Anything else?

For the fortunate among us that have a personal assistant, nothing new is being presented in this post. However, for those that still make their own breakfast and need to think about bringing food to the park themselves, reading this might open a few doors.

Nowadays, almost everything is available online. From ordering groceries and complete meals to outsourcing more personal matters as holiday booking and creating photo books. Still, for each of these things you still need to go to different websites, fill out different registration forms, and every time ‘explain’ who you are as a customer and what it is that you need. But some clever entrepreneurs have recognized this problem and started companies offering ‘all’. The best known companies are the American Magic, the German GoButler and also quite recently the Dutch uButler.

Whenever you need something you send an SMS to the company with your request. You then get a price and time indication for the request. If you accept this, you pay through a link and you wait for your service to be delivered.


A nice video on how the service works is the video on an experiment run by Wired. A journalist of the magazine ordered a sandwich, asked for someone to go try out a hoodie in a specific store and even got some (legal) joints delivered.


All platforms are known for their low response time and customer friendly approach. Magic request cost you a fee, while GoButler and uButler are offering free services where you only pay as you accept the offer they make you. uButler also adds to their international competitors by showing short news features and weather conditions. Their revenue models build on the future prospect that customers search through the platforms for whatever product or service they require. That these companies are interesting to many also appears from the funding they get. In a little over four months GoButler has raised 14M dollars of Series A funding. It took Magic less than a month to get 12M dollars of series A funding.

What is interesting to these types of platforms is that they can get to know you and your preferences. No longer do you have to order in specifics but you can order your ‘favorite type of something’ and the platform will know what it is. This benefit is mutual as the customer convenience is increased while the company benefits from the individual ties to the organization. This is confirmed by the co-founder of GoButler Navid Hadzaad. He says they experience strong lock-in effects by the building of customer relationships.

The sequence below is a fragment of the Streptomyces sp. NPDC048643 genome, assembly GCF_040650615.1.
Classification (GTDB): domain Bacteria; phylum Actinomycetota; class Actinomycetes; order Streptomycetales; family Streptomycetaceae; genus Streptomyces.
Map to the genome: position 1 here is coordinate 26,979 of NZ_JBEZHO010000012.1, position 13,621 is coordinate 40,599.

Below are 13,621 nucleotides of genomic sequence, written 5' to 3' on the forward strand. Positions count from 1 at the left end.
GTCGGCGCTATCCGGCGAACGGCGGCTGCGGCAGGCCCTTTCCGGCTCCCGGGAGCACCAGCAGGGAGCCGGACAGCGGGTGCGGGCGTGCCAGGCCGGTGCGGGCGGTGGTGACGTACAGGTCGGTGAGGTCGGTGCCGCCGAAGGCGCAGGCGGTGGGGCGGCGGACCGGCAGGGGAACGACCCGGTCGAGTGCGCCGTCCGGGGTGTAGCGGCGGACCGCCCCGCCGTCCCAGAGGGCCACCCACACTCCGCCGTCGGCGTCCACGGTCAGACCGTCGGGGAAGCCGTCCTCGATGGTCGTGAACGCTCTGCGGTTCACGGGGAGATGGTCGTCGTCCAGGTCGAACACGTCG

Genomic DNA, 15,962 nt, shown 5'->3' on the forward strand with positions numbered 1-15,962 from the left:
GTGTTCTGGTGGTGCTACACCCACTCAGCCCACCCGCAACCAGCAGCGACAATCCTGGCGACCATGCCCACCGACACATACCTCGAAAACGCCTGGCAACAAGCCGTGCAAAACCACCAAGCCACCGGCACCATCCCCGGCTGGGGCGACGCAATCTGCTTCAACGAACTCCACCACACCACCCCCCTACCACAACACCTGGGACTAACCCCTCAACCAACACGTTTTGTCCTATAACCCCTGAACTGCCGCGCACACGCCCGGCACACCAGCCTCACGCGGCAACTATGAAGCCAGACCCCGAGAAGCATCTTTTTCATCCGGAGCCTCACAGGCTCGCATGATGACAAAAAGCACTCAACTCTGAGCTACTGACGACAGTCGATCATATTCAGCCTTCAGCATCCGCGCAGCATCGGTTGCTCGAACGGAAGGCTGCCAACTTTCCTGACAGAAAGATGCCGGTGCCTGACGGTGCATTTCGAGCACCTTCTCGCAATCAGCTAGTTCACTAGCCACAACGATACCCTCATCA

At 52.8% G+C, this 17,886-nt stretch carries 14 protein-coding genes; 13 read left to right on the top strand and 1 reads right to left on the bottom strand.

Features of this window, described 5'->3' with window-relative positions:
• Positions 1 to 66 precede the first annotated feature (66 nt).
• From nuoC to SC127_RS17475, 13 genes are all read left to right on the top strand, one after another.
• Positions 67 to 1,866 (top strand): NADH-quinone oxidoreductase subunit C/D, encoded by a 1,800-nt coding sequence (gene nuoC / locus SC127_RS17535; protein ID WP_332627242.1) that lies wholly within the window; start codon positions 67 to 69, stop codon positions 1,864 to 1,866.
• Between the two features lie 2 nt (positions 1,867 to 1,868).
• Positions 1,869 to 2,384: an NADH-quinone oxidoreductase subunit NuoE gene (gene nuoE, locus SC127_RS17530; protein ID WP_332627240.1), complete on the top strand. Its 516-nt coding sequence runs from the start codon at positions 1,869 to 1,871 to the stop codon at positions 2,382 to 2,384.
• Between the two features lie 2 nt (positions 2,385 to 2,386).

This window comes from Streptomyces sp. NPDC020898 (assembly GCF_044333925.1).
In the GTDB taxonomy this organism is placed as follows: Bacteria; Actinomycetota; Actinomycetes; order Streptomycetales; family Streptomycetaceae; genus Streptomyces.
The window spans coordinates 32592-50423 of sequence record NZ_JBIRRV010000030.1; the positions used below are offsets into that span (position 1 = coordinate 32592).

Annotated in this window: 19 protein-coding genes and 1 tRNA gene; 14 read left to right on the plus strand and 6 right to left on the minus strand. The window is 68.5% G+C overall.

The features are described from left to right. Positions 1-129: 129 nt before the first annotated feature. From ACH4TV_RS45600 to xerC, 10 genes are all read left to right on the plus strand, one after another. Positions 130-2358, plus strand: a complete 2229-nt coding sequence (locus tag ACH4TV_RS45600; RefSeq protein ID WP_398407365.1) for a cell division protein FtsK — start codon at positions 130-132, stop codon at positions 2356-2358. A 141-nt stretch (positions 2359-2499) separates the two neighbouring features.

For now, the platform is not only practical but mostly fun. Customers seem to use the service on a trial base and for sending out unusual requests, rather than actually relying on the service. This is quite convenient in the initial phase of the startup as problems with the service are related to the capacity of the system. Magic and also uButler, experienced severe downtime upon the launch due to the extreme popularity. Also, some complaints from the market are that requests involving large amount of money have priority over the smaller requests. Privacy is another issue. Customers share personal information such as their address and phone number, which are needed for communication and delivery. However, as the companies are outsourcing the delivery to others, these sensitive details are also shared with many.

Despite the issues related to the businesses, the potential of these firms is great. And when the early adopters have approved the concept, it is time for the rest of us to follow. Ordering everything you want, where you want it. Anything else?


Sources: Magic Is Raising $12M From Sequoia At A $40M Valuation

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